Defying the pandemic, Colorado sees an economic rebound
The state's economy continues to show substantial growth even as coronavirus cases hit 2021 highs and inequities persist.
Why it matters: The dichotomy — revealed Tuesday in two economic forecasts — is driving how Colorado leaders respond to the pandemic and decide to allocate billions in state and federal relief.
- Yes, but: The state's rebound would look even better without the surging Delta variant, said Luke Teater, an economist in the governor's office.
By the numbers: The latest outlooks show that Colorado regained 78% of the jobs lost and unemployment dipped below 6% in August — the first time since before the pandemic.
- Also for the first time, retail sales at restaurants, bars and hotels exceeded pre-pandemic levels.
- Total job openings surpassed the number of unemployed people, even though both figures are still elevated compared with historical levels.
- Colorado's revenue collections grew 10.7% in the fiscal year that ended June 30 and are expected to grow another 6.1% this year.
What they're saying: The economy continues "growing at a good clip," said Elizabeth Ramey, a legislative economist.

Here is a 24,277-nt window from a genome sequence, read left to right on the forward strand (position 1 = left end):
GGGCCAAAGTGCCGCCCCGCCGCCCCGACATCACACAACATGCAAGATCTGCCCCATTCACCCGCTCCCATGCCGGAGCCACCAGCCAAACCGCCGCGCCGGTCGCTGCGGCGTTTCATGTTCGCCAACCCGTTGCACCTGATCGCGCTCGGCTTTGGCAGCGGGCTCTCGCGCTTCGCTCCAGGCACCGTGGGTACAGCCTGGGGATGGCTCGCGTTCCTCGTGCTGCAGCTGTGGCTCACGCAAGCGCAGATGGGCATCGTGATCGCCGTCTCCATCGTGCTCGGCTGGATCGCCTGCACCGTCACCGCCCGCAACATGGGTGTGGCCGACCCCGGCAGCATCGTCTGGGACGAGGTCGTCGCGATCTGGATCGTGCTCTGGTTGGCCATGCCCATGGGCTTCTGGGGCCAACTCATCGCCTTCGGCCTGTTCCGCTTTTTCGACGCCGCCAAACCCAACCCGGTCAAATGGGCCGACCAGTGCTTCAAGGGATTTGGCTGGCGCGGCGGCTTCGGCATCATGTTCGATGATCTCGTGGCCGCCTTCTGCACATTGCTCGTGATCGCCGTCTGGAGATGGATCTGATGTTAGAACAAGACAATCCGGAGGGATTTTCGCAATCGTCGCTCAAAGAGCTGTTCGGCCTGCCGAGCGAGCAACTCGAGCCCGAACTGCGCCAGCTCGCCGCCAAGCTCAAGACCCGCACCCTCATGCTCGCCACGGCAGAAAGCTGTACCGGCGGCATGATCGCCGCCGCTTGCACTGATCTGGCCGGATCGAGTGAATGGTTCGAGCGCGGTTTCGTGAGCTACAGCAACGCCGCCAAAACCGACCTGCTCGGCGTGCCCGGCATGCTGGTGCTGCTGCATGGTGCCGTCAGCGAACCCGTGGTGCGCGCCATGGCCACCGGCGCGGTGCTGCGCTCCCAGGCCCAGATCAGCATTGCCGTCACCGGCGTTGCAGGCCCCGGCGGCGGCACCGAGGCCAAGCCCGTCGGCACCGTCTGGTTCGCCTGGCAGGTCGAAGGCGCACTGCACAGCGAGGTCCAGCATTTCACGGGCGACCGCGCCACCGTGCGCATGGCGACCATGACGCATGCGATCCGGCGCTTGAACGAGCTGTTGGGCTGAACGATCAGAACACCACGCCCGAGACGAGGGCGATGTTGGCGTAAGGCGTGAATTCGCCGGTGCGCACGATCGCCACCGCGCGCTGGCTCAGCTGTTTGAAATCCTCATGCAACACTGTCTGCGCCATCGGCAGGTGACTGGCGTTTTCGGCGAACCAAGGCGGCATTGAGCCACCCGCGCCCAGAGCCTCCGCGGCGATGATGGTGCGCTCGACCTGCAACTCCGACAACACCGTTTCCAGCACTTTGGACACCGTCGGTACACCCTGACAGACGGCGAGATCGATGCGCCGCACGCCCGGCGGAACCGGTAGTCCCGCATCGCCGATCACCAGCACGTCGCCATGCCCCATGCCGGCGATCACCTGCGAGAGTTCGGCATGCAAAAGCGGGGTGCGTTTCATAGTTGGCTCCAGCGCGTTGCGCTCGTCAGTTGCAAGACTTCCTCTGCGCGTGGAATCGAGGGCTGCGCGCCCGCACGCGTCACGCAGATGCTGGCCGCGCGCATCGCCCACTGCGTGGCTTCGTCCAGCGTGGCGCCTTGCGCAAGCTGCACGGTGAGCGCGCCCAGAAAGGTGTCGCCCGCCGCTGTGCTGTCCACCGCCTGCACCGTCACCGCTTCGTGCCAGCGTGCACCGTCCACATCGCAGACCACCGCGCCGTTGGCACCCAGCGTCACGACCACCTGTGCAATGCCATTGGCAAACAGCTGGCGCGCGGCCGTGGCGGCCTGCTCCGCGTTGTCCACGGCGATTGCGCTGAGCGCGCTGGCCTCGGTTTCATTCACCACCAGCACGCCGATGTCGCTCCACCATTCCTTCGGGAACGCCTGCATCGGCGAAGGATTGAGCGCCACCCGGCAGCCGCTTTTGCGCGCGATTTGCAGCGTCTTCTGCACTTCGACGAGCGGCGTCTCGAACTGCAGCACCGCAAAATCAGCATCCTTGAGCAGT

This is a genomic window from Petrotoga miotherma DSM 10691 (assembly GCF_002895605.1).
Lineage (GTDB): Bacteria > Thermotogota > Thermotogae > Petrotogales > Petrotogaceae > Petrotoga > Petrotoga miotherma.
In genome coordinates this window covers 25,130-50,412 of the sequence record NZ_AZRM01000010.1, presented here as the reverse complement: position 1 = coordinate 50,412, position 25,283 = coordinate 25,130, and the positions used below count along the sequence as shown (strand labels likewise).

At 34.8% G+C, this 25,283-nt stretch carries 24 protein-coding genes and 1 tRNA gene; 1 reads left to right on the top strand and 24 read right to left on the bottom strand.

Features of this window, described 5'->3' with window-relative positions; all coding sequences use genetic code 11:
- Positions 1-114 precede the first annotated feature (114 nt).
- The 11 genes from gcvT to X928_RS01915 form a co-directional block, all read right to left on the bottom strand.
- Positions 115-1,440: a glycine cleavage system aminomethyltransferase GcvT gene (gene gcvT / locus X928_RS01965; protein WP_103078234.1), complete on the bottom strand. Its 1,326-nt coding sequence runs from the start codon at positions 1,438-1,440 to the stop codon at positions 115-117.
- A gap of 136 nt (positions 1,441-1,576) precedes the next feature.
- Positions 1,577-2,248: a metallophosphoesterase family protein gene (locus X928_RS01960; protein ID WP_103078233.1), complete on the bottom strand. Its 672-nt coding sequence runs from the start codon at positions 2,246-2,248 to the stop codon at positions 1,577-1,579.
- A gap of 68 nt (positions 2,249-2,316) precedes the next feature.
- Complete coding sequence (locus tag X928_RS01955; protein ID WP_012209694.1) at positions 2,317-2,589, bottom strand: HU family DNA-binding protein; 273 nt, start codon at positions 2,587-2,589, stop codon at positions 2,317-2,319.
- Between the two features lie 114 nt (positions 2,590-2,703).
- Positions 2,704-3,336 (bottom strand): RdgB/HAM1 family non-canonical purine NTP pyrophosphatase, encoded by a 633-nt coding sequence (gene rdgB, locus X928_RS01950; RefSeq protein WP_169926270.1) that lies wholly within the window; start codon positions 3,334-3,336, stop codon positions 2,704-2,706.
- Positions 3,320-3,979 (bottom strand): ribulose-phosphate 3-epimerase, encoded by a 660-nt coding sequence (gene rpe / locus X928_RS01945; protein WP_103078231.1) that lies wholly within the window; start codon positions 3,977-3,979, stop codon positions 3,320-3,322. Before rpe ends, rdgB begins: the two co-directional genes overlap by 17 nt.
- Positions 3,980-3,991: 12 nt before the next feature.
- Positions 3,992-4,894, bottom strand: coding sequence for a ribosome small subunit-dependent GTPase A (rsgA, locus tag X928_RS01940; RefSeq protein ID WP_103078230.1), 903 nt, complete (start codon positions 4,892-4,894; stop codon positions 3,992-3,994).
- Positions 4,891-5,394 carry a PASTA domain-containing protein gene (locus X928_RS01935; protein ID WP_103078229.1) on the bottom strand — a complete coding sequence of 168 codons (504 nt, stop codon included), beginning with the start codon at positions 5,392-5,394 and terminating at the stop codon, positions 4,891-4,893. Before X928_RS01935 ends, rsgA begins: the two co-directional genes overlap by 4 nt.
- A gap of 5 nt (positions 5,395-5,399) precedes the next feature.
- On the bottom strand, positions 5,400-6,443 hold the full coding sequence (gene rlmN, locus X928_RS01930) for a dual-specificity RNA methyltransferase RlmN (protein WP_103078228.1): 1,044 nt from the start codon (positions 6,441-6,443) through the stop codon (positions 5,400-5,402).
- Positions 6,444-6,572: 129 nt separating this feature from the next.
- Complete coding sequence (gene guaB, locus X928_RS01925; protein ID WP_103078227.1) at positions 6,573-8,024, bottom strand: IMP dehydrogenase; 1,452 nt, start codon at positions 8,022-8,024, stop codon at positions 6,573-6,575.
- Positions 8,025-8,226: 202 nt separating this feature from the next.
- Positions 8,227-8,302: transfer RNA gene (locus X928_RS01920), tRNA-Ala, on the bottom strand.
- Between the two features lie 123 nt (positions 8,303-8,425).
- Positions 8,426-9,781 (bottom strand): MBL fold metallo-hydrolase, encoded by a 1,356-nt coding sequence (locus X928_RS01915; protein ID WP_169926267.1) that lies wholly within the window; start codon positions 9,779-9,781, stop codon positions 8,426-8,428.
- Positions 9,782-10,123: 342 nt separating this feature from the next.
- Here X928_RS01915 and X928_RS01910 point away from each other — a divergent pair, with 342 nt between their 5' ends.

- Gov. Jared Polis celebrated the news, saying the latest forecast "shows Colorado is roaring back."
The other side: Not all is rosy.
The state's 5.9% unemployment rate remains higher than the national average of 5.2%, but that's not a statistically significant gap.
- Colorado is still down 82,400 jobs from pre-pandemic levels and the restaurant and hotel industry is missing 25,200 of those.
Moreover, the jobs recovery is far from even.
- The average unemployment rate for Black residents is 14.5%, exceeding 2020 and more than three times greater than 2019.
- Those with a high school diploma or less education are not seeing as many employment opportunities.
The bottom line: A year ago in September, economic forecasters raised red flags about the state's fiscal fate.
- Now the future looks brighter — and the state may be forced to cut taxes and issue taxpayer refunds.
Editor's note: The graphic in this story was updated to correct the unemployment rate for men in Colorado. It is 6.1%.
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